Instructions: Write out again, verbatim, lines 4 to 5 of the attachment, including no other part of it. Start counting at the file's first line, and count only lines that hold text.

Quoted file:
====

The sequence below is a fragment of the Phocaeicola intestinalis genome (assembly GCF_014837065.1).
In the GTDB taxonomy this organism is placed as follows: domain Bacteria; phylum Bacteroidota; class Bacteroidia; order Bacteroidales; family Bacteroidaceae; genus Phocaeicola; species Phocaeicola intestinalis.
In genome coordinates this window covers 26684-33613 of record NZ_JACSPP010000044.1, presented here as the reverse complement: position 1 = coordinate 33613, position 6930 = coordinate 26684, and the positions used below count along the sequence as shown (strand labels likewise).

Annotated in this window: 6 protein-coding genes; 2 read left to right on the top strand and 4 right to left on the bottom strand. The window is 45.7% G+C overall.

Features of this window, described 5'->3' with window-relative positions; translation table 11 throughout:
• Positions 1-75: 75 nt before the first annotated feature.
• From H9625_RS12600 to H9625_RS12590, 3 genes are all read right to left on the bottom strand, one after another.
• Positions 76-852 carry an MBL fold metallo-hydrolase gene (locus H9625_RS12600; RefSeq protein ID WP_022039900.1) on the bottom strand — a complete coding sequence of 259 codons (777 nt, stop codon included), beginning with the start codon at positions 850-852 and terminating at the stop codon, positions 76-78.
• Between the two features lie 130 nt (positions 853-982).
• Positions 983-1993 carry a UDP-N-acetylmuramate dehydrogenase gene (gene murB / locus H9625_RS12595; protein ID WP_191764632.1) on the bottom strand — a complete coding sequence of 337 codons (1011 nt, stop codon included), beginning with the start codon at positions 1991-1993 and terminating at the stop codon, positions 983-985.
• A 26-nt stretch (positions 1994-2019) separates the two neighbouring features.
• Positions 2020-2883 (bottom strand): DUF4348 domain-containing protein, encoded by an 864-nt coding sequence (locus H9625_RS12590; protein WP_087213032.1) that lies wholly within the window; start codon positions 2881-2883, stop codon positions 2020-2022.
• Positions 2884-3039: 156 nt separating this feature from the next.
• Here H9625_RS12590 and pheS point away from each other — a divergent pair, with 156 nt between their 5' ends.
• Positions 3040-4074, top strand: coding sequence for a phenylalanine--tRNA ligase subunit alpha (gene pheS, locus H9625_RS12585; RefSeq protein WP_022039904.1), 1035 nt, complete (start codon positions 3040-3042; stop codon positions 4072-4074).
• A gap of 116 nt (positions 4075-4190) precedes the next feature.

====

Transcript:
Annotated in this window: 6 protein-coding genes; 2 read left to right on the top strand and 4 right to left on the bottom strand. The window is 45.7% G+C overall.

Features of this window, described 5'->3' with window-relative positions; translation table 11 throughout: